The no-dessert mentality reflects the popular belief that there are “good foods” and “bad foods.” Put more simply, most people believe that some foods will make you fat, while others are fair game to indulge in. This simply isn’t true. While some foods do have more calories, fat, or carbs, how you eat these foods is what makes all the difference. Fat isn’t bad, and neither are carbs. Restricting yourself to super-low calories isn’t healthy either.
Those who ate dessert lost an additional 15 pounds, while those without dessert gained 15 pounds. Sound familiar?
Your focus should be on having a basic understanding of the human body, so you can bend the rules to make them work for your body. This is the big picture that everyone seems to ignore: Your body is different from the bodies of your friends, coworkers, family members, and that celeb on the magazine cover. Ignoring thisreality and doing what they do might work, but if it isn’t a good fit for you, it’s inevitably going to fail.
Let’s take the Paleo diet as an example. While I have no problem with the Paleo diet in theory, people can approach a healthy diet in an unhealthy way. There are two main problems with this diet plan:
If you love pasta and bread, the Paleo diet probably won’t work for you. Sure, it might technically work for a short period, but you’ll eventually miss those foods, go back to them, and end up following a hybrid version of the plan that won’t deliver results. Should you be eating more fruits and vegetables? Of course. Does that have to come at the expense of chocolate-cherry fudge cake? No, and scientific evidence supports the eat-dessert approach. More on that in a minute.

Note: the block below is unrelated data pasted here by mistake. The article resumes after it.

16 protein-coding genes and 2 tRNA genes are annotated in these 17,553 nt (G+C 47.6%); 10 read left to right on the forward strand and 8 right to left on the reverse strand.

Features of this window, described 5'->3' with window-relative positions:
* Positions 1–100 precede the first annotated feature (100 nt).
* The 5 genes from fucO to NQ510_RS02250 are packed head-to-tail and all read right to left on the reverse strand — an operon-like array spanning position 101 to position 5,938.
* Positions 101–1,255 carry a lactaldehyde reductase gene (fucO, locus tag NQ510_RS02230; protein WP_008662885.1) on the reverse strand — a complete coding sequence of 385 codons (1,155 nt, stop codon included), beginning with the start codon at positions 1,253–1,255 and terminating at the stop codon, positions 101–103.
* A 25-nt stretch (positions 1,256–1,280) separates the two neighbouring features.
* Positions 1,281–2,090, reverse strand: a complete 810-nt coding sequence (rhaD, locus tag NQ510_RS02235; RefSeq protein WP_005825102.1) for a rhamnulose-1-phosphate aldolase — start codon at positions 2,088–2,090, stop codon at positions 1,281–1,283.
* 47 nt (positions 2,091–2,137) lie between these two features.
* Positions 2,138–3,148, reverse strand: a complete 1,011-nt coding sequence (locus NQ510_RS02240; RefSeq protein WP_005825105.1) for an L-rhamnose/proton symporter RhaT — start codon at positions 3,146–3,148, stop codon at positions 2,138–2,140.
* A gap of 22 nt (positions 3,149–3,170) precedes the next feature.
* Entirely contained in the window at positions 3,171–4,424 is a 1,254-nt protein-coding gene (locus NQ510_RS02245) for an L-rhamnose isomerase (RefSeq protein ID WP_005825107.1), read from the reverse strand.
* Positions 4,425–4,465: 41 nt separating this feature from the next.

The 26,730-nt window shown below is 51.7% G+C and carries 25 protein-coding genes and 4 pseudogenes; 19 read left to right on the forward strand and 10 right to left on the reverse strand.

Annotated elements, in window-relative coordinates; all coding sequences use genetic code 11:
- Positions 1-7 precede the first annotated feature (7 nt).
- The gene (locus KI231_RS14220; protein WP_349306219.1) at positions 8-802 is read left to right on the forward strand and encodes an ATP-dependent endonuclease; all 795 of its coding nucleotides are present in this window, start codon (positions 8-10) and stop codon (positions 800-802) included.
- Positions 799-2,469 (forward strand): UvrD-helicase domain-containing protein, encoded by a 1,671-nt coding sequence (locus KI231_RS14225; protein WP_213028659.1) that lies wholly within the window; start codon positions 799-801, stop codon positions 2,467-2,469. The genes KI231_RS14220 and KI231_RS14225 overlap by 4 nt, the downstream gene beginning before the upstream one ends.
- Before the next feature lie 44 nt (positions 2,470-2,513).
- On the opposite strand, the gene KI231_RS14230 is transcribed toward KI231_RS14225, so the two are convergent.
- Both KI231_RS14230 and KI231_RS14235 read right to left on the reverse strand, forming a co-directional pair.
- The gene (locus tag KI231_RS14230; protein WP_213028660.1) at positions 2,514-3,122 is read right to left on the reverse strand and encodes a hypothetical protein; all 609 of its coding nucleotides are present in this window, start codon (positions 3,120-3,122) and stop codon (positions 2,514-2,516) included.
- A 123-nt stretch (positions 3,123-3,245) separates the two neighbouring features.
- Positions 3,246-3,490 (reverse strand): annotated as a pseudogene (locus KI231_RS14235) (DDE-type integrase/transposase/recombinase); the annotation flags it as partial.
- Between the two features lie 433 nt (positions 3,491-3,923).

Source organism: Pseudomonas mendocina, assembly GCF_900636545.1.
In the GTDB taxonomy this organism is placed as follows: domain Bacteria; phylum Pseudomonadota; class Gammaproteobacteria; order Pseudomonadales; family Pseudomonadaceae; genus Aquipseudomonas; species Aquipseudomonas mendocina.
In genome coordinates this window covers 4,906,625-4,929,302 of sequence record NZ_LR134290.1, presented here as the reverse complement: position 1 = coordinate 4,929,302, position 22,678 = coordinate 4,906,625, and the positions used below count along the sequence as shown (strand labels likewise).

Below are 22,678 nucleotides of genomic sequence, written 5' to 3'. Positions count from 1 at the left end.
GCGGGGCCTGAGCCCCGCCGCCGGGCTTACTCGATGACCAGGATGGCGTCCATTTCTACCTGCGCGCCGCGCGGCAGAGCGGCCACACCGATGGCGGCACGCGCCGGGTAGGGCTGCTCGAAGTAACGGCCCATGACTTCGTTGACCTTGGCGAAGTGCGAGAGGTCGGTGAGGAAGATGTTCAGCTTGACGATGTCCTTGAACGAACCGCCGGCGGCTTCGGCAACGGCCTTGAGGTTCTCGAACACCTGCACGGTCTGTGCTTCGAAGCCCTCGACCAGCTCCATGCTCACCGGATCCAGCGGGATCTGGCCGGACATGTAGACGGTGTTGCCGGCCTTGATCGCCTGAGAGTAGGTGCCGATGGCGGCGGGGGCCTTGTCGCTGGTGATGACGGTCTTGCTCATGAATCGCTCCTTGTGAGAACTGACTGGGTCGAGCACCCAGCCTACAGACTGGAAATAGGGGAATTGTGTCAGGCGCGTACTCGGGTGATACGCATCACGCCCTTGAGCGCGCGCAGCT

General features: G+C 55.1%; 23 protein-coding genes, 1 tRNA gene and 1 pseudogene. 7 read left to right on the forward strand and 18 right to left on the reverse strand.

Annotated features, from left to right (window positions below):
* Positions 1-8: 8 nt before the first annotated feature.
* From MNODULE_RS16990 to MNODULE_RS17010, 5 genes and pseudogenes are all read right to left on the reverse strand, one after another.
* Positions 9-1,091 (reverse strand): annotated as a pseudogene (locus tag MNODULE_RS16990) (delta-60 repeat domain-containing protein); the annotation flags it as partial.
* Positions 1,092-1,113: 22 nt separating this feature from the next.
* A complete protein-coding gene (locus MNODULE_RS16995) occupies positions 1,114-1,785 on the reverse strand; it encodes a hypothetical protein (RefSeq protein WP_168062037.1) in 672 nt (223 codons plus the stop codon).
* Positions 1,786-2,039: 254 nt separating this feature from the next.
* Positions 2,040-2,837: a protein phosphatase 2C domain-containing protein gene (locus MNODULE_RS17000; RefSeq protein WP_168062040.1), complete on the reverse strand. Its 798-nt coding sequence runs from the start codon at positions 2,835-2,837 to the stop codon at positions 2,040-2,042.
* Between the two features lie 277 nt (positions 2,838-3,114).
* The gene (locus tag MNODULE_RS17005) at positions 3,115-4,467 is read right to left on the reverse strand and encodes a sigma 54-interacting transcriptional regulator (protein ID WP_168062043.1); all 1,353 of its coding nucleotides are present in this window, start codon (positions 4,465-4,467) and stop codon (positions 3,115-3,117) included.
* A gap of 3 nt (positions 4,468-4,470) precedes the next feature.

Diets like Paleo propose the magic-bullet theory. This rationalizes a right to eat as much as you want of certain foods because they’re “healthy.” While the foods might be good for your body, if you eat too much of anything, you will gain weight. A healthy diet is not the same as a diet that helps you lose weight.
Let that sink in for a moment, as it’s something that almost everyone—including me early in my career— struggles to comprehend. Healthy foods, while good for you, still have their limits and can still make you fat.

Comments (1)

  1. Sayab Ahmed Developer Test Comment

    February 17, 2019 Reply

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